Cardinal Vincent Nichols, the Archbishop of Westminster, chaired the first Evening Standard round table on modern slavery today at the newspaper’s offices in west London.
Comprised of leading figures from business, law, philanthropy and the media, over the next months the panel will come up with proposals for combating slavery around the world.
These ideas will be presented at the Vatican in February, at the Santa Marta Group’s anti-slavery conference.
In his introduction, Cardinal Nichols said: “We’re all delighted the Evening Standard and Independent have decided to lend their weight to this issue. London is this centre of enterprise and prosperity, but there is also a dark underbelly.”
This week the Evening Standard, with its sister website The Independent, launched a special investigation into modern slavery in the UK. Working with the Independent Anti-Slavery Commissioner, Kevin Hyland, the investigation will be shining a light on slavery in its forms in the UK, showing readers what they can do to help and calling for specific action to fight the problem.
The National Crime Agency has estimated that there are tens of thousands of victims of modern slavery in the UK, yet only a tiny fraction of these are officially recognised. Not all are forced into sex work: car washes, nail bars and cannabis factories are other common areas of exploitation and abuse.
At the start of the meeting, the panel heard from a British survivor of sex trafficking. She spoke about the importance of testimony from victims, and of giving a voice to those who have none. Each member of the group then made a short presentation before a more general discussion.
Speaking by video, Paul Polman, the chief executive of Unilever, reiterated the need for a holistic approach, with governments, businesses and individuals pulling together. “It could have been us,” he said. “We are the lucky ones.”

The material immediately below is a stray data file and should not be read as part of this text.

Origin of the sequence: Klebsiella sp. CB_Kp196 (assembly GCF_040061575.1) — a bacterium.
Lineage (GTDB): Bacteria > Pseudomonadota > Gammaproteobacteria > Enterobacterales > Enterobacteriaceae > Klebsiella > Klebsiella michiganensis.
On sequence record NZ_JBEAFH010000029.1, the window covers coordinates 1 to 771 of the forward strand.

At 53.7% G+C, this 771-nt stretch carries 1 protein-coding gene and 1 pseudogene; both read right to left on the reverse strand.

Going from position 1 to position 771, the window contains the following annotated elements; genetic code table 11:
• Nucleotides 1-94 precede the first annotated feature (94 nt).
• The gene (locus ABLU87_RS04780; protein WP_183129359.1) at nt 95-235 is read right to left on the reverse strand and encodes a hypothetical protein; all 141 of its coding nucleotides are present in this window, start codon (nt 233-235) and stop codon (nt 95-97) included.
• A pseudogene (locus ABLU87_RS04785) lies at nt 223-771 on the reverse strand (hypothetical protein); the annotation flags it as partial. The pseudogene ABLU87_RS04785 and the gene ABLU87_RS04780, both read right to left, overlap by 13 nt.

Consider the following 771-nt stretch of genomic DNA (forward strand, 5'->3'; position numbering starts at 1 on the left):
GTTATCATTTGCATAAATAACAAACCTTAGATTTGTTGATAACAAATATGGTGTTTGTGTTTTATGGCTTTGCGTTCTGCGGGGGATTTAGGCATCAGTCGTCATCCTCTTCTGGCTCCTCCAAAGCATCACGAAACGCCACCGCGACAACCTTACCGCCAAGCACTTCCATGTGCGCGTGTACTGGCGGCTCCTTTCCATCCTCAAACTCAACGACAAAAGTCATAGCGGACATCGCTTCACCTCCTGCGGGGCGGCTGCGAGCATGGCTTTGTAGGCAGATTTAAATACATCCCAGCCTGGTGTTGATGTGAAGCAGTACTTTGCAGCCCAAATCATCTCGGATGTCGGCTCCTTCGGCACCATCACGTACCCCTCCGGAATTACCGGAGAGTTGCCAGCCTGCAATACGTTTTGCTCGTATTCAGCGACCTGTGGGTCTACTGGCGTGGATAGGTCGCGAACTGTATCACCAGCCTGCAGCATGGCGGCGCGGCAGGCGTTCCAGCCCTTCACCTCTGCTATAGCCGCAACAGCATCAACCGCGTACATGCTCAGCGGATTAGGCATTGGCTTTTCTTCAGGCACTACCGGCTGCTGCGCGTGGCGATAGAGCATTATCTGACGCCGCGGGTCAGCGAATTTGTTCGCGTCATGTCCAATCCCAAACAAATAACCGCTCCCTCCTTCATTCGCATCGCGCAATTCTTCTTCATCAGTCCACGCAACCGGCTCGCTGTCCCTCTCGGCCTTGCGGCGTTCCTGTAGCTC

The philanthropist John Studzinski said: “Around the world, we don’t yet have corporate leadership embracing ethical profit. A lot of it comes down to pension funds and asset managers. They need to ask themselves — is this profit ethical?”
He said consumers have a role in scrutinising their purchases and helping to name and shame companies that fail to be vigilant about modern slavery.
ITV News reporter Julie Etchingham, who will moderate the Santa Marta conference, said: “It’s a scandal that we can be sitting in this office and within a mile is somebody who’s been deprived of their liberty and shipped across a whole continent under false pretences… the more we can raise awareness, the better.”
Introducing experts from the worlds of business, law and policing on Evening Standard panel seeking action
Kevin Hyland, Independent Anti-Slavery Commissioner
Mr Hyland was a police officer for 30 years until retiring in 2014 as a detective inspector, having been head of the Met’s human trafficking unit. Hyland is the first IASC since the role was created by the Modern Slavery Act 2015.
Paul Polman, Unilever
Born in Holland, Mr Polman has been the chief executive of Unilever since 2009. He has been a ferocious advocate of sustainability in supply chains — ecological or human. He argues that customers have the power to inspire global change.
Yasmin Waljee, Hogan Lovells
A human rights lawyer and international pro bono director at her law firm, overseeing social finance work, Ms Waljee is also on the board of Mosaic, an initiative to help young Muslims in deprived areas.
Julie Etchingham, ITV News
Familiar to TV viewers as the presenter of Tonight and a newsreader on News At Ten, she has been reporting on modern slavery for 10 years. She will moderate the Santa Marta conference at the Vatican in February.
Monique Villa, Thomson Reuters Foundation
As chief executive of the Thomson Reuters Foundation, Ms Villa has oversight of its activities supporting journalism, women’s empowerment, the rule of law and human rights around the world. She has been a vocal campaigner against slavery.
Sir Matt Baggott, former Northern Ireland chief constable
Sir Matt joined the Metropolitan Police in 1978 and worked his way up to serving as chief constable of Northern Ireland from 2009 until 2014. He is president of the Christian Police Association and trustee of the International Needs charity.
Jean Baderschneider, Global Fund to End Slavery
She retired from ExxonMobil after 30 years as vice-president of global procurement. Now chief executive of the GFES, she is also on the board of the Polaris Project, which focuses on stopping human trafficking.
John Studzinski, The Blackstone Group
The Anglo-American worked in mergers and acquisitions at Morgan Stanley before joining Blackstone, where he is vice-chairman of investor relations and business development. A tireless philanthropic campaigner.
Take action to end slavery by going to the Evening Standard‘s online activity platform.